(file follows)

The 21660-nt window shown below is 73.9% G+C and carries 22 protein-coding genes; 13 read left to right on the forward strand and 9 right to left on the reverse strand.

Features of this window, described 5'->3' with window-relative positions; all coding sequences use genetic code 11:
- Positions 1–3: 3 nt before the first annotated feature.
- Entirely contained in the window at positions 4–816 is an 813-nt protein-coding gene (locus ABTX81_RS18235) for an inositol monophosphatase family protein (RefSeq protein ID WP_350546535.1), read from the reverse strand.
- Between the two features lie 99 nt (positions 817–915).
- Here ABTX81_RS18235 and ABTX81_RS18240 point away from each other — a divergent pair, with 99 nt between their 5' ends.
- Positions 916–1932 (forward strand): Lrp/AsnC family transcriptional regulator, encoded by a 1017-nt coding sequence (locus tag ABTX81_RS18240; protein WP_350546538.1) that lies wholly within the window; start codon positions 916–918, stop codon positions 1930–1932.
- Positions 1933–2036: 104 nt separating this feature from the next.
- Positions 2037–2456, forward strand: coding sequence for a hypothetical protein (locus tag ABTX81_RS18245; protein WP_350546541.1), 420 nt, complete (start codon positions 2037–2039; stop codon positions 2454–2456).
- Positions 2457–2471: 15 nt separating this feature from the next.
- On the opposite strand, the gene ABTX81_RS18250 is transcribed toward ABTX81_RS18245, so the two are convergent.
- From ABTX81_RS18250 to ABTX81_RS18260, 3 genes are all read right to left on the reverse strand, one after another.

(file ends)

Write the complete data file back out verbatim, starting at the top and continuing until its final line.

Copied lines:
The 21660-nt window shown below is 73.9% G+C and carries 22 protein-coding genes; 13 read left to right on the forward strand and 9 right to left on the reverse strand.

Features of this window, described 5'->3' with window-relative positions; all coding sequences use genetic code 11:
- Positions 1–3: 3 nt before the first annotated feature.
- Entirely contained in the window at positions 4–816 is an 813-nt protein-coding gene (locus ABTX81_RS18235) for an inositol monophosphatase family protein (RefSeq protein ID WP_350546535.1), read from the reverse strand.
- Between the two features lie 99 nt (positions 817–915).
- Here ABTX81_RS18235 and ABTX81_RS18240 point away from each other — a divergent pair, with 99 nt between their 5' ends.
- Positions 916–1932 (forward strand): Lrp/AsnC family transcriptional regulator, encoded by a 1017-nt coding sequence (locus tag ABTX81_RS18240; protein WP_350546538.1) that lies wholly within the window; start codon positions 916–918, stop codon positions 1930–1932.
- Positions 1933–2036: 104 nt separating this feature from the next.
- Positions 2037–2456, forward strand: coding sequence for a hypothetical protein (locus tag ABTX81_RS18245; protein WP_350546541.1), 420 nt, complete (start codon positions 2037–2039; stop codon positions 2454–2456).
- Positions 2457–2471: 15 nt separating this feature from the next.
- On the opposite strand, the gene ABTX81_RS18250 is transcribed toward ABTX81_RS18245, so the two are convergent.
- From ABTX81_RS18250 to ABTX81_RS18260, 3 genes are all read right to left on the reverse strand, one after another.